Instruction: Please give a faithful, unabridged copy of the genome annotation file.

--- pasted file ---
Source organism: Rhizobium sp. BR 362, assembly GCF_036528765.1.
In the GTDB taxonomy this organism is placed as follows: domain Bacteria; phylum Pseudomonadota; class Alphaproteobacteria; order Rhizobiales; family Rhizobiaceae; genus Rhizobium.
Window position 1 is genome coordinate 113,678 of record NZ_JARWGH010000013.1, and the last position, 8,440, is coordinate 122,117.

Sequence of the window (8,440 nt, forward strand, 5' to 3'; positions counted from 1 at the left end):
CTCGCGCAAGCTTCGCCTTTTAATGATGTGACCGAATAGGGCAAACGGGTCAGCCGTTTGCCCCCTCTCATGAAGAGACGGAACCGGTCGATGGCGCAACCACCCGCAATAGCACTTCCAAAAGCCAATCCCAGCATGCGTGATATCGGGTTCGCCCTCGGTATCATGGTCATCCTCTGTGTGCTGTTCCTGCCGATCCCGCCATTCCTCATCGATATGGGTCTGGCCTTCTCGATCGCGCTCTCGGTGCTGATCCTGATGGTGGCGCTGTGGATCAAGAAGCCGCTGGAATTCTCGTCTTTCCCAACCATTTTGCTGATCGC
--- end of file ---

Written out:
Source organism: Rhizobium sp. BR 362, assembly GCF_036528765.1.
In the GTDB taxonomy this organism is placed as follows: domain Bacteria; phylum Pseudomonadota; class Alphaproteobacteria; order Rhizobiales; family Rhizobiaceae; genus Rhizobium.
Window position 1 is genome coordinate 113,678 of record NZ_JARWGH010000013.1, and the last position, 8,440, is coordinate 122,117.

Sequence of the window (8,440 nt, forward strand, 5' to 3'; positions counted from 1 at the left end):
CTCGCGCAAGCTTCGCCTTTTAATGATGTGACCGAATAGGGCAAACGGGTCAGCCGTTTGCCCCCTCTCATGAAGAGACGGAACCGGTCGATGGCGCAACCACCCGCAATAGCACTTCCAAAAGCCAATCCCAGCATGCGTGATATCGGGTTCGCCCTCGGTATCATGGTCATCCTCTGTGTGCTGTTCCTGCCGATCCCGCCATTCCTCATCGATATGGGTCTGGCCTTCTCGATCGCGCTCTCGGTGCTGATCCTGATGGTGGCGCTGTGGATCAAGAAGCCGCTGGAATTCTCGTCTTTCCCAACCATTTTGCTGATCGC